You’ve likely heard of depreciation on equipment and other items in business, but did you know depreciation in real estate is possible? In fact, it’s one of the most important deductions you can take as a real estate investor, as it reduces your taxable income each year you have a property in service and available for rent.
So, what is depreciation in real estate, and how does it work?
What It Means When Real Estate Depreciates
Real estate depreciates over time, meaning it slowly loses its value as it ages compared to its value when you purchased it. This is through normal wear and tear and intended use.
The IRS helps real estate investors offset the cost of purchasing investment properties by offering annual depreciation. If you invest in residential real estate, the IRS factors the depreciation over 27.5 years, the average useful life.
The deprecation deduction can help offset income earned from owning a rental property, such as rental income or any other income from other provided amenities.
Depreciation isn’t cash you put out or earn; instead, it is an accounting term that lowers your income on paper and reduces your tax liability.
How Is Real Estate Depreciated?
The IRS uses the Modified Accelerated Cost Recovery System to depreciate real estate. Any investment property you purchase after 1987 is subject to this system and can be depreciated over 27.5 years, or a property’s typical useful life.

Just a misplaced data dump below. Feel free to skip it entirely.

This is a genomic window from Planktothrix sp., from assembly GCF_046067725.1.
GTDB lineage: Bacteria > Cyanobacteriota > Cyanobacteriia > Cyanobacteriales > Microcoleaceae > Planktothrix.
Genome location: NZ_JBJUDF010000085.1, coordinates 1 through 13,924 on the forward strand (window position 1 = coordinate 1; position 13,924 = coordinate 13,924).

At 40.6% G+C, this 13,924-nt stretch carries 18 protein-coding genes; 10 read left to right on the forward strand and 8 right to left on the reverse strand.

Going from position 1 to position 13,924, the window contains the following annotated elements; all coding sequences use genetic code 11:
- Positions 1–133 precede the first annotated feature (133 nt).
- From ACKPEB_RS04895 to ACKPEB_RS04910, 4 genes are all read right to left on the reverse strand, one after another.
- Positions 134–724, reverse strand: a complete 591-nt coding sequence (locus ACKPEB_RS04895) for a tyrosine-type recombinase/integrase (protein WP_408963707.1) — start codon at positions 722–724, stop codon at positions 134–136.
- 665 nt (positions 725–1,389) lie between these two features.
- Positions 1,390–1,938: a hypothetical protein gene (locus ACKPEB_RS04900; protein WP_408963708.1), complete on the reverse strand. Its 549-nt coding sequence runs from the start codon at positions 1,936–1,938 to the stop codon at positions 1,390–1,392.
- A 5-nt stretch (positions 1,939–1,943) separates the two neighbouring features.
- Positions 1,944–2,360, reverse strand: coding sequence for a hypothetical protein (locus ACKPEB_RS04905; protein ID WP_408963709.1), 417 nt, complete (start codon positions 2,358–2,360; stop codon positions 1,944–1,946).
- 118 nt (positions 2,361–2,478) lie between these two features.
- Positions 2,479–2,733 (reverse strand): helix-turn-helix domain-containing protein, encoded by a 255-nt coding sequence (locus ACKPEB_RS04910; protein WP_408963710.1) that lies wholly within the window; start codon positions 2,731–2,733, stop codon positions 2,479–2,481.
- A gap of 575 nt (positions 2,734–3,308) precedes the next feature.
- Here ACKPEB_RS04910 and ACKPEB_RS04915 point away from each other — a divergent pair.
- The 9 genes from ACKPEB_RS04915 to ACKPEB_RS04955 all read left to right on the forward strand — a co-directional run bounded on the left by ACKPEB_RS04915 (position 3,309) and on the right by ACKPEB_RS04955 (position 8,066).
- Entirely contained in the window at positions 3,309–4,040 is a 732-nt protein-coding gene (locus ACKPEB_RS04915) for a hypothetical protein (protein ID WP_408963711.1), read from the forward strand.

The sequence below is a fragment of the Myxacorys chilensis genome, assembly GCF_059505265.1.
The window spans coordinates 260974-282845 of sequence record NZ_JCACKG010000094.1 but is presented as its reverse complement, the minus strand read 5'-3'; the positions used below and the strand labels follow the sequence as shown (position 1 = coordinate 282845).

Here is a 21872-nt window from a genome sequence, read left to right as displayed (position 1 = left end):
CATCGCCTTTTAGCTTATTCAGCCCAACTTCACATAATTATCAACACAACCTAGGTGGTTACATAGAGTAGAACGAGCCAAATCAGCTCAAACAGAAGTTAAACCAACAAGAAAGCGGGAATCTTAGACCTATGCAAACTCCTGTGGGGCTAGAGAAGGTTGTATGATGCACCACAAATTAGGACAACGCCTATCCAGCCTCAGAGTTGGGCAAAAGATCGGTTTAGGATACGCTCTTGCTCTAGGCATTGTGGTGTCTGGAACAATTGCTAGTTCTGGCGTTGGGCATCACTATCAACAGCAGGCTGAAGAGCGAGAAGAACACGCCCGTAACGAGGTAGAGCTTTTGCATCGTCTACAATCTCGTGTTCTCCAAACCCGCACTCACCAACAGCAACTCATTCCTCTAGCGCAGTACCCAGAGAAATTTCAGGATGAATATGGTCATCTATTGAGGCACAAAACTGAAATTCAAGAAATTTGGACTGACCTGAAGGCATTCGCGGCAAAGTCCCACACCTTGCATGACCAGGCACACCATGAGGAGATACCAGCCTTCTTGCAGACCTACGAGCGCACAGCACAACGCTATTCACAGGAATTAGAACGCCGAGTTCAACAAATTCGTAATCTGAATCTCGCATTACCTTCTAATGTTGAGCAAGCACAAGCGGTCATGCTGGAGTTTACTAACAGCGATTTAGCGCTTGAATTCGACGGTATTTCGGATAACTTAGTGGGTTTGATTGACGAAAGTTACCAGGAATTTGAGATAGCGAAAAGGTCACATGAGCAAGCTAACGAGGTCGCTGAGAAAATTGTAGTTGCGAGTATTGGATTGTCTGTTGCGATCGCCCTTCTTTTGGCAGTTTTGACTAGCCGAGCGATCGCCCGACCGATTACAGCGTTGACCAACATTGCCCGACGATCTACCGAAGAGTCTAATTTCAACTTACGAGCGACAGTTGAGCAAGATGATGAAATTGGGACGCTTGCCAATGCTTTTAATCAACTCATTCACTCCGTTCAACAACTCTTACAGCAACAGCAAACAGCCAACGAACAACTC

What Is the Most Common Depreciation Method?
There are two types of depreciation: straight line and accelerated. However, straight-line depreciation is the most commonly used method. It’s the simplest method, as it provides a fixed amount of depreciation annually based on the property’s cost basis.
Accelerated depreciation allows property owners to deduct a larger percentage of the cost basis in the first year or first couple of years but leaves nothing for depreciation for the remainder of its useful life.
To calculate real estate depreciation, you must know the following:
- Property’s cost basis (purchase price, plus any other acquisition costs)
- Expected useful life (IRS uses 27.5 years)
When calculating the property’s cost basis, determine its purchase price plus any capital expenditures, including:
- Legal fees
- Title insurance
- Recording fees
From the cost basis, you must subtract the land’s value, as land doesn’t depreciate.
For example, you purchased a property for $275,000. The appraiser determined the lot was worth $20,000, and your capital expenditures to purchase the property are $4,000. Your cost basis for the property is as follows:
- $275,000 purchase price
- Subtract $20,000 land value
- Add $4,000 capital expenditures
Your cost basis is $259,000. If you put the property in service by Jan. 1, you’d divide $259,000 by 27.5 years for an annual depreciation of $9,418.18.
Tax Benefits of Depreciation on Real Estate
Depreciation greatly affects your tax liability for the year because it is an expense on Schedule E that directly lowers your income.
Depreciation lowers your income and affects your net gain or loss on the property. You combine depreciation with other expenses to lower your overall tax liability.